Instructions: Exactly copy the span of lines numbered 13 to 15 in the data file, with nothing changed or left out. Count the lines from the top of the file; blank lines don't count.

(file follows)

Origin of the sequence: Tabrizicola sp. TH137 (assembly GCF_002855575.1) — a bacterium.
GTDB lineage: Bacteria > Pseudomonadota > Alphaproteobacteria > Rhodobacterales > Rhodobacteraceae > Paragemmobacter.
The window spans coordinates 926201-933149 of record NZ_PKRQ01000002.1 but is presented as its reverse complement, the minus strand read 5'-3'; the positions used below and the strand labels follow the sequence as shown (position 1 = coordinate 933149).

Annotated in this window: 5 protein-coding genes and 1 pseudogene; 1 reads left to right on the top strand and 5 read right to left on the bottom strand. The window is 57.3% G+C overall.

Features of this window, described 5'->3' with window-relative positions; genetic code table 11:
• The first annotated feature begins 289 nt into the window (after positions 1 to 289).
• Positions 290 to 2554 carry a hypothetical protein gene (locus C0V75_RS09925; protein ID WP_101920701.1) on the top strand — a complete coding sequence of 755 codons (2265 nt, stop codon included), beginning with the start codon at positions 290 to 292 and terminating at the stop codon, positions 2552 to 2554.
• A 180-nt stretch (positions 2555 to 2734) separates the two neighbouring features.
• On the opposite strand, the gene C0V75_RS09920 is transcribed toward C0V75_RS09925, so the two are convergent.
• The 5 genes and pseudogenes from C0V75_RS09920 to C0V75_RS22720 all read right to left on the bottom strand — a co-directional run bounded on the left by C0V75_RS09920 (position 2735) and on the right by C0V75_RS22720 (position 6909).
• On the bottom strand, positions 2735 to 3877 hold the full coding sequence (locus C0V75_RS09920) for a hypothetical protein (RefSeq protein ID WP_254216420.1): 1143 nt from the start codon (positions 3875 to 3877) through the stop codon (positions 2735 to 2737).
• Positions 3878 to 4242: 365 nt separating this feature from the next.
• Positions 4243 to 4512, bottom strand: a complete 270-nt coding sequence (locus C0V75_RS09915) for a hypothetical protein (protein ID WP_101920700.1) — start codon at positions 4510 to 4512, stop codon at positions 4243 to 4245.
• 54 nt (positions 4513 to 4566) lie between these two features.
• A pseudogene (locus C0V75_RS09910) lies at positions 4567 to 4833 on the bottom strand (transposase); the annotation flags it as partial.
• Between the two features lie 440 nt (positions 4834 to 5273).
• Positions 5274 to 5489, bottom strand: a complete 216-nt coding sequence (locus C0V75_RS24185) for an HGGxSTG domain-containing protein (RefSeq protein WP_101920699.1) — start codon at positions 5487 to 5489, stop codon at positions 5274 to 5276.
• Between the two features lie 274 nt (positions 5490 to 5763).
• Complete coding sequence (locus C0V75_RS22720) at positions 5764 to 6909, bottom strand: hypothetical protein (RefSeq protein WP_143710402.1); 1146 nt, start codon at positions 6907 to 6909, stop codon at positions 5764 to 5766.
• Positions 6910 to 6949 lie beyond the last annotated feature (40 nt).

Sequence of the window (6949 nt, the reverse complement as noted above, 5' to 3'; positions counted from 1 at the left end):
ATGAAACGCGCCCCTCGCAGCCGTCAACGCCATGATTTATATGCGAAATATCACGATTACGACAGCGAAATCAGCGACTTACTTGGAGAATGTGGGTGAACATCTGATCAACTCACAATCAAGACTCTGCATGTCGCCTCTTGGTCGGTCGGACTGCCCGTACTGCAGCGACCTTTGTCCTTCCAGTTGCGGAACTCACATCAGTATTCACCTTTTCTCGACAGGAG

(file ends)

• Positions 4243 to 4512, bottom strand: a complete 270-nt coding sequence (locus C0V75_RS09915) for a hypothetical protein (protein ID WP_101920700.1) — start codon at positions 4510 to 4512, stop codon at positions 4243 to 4245.
• 54 nt (positions 4513 to 4566) lie between these two features.
• A pseudogene (locus C0V75_RS09910) lies at positions 4567 to 4833 on the bottom strand (transposase); the annotation flags it as partial.